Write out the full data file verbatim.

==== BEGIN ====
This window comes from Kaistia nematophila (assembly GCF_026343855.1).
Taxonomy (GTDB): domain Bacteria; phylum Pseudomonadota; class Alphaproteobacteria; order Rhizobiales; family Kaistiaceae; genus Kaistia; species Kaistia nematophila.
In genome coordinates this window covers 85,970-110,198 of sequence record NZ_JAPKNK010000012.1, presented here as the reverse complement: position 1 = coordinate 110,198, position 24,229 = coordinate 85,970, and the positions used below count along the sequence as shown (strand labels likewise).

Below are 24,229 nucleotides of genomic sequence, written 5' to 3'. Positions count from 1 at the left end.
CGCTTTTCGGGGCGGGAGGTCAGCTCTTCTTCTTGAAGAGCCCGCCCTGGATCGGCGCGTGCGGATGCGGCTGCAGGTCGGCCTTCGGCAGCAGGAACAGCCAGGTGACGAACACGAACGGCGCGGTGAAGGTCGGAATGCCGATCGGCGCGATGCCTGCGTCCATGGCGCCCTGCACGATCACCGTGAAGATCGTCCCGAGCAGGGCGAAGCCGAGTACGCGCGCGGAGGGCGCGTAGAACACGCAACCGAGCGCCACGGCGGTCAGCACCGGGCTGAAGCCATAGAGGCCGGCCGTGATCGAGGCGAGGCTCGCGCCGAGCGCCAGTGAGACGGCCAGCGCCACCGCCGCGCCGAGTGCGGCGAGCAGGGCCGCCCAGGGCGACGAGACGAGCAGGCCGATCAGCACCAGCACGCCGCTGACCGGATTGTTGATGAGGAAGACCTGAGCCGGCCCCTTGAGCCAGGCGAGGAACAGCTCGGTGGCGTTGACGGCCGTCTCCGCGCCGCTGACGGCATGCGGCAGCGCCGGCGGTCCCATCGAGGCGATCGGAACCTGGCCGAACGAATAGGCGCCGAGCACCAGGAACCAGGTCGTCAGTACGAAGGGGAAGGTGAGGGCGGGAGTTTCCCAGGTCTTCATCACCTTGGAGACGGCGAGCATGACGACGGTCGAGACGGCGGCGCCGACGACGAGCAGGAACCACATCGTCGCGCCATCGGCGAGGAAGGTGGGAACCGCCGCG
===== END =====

This window comes from Kaistia nematophila (assembly GCF_026343855.1).
Taxonomy (GTDB): domain Bacteria; phylum Pseudomonadota; class Alphaproteobacteria; order Rhizobiales; family Kaistiaceae; genus Kaistia; species Kaistia nematophila.
In genome coordinates this window covers 85,970-110,198 of sequence record NZ_JAPKNK010000012.1, presented here as the reverse complement: position 1 = coordinate 110,198, position 24,229 = coordinate 85,970, and the positions used below count along the sequence as shown (strand labels likewise).

Below are 24,229 nucleotides of genomic sequence, written 5' to 3'. Positions count from 1 at the left end.
CGCTTTTCGGGGCGGGAGGTCAGCTCTTCTTCTTGAAGAGCCCGCCCTGGATCGGCGCGTGCGGATGCGGCTGCAGGTCGGCCTTCGGCAGCAGGAACAGCCAGGTGACGAACACGAACGGCGCGGTGAAGGTCGGAATGCCGATCGGCGCGATGCCTGCGTCCATGGCGCCCTGCACGATCACCGTGAAGATCGTCCCGAGCAGGGCGAAGCCGAGTACGCGCGCGGAGGGCGCGTAGAACACGCAACCGAGCGCCACGGCGGTCAGCACCGGGCTGAAGCCATAGAGGCCGGCCGTGATCGAGGCGAGGCTCGCGCCGAGCGCCAGTGAGACGGCCAGCGCCACCGCCGCGCCGAGTGCGGCGAGCAGGGCCGCCCAGGGCGACGAGACGAGCAGGCCGATCAGCACCAGCACGCCGCTGACCGGATTGTTGATGAGGAAGACCTGAGCCGGCCCCTTGAGCCAGGCGAGGAACAGCTCGGTGGCGTTGACGGCCGTCTCCGCGCCGCTGACGGCATGCGGCAGCGCCGGCGGTCCCATCGAGGCGATCGGAACCTGGCCGAACGAATAGGCGCCGAGCACCAGGAACCAGGTCGTCAGTACGAAGGGGAAGGTGAGGGCGGGAGTTTCCCAGGTCTTCATCACCTTGGAGACGGCGAGCATGACGACGGTCGAGACGGCGGCGCCGACGACGAGCAGGAACCACATCGTCGCGCCATCGGCGAGGAAGGTGGGAACCGCCGCG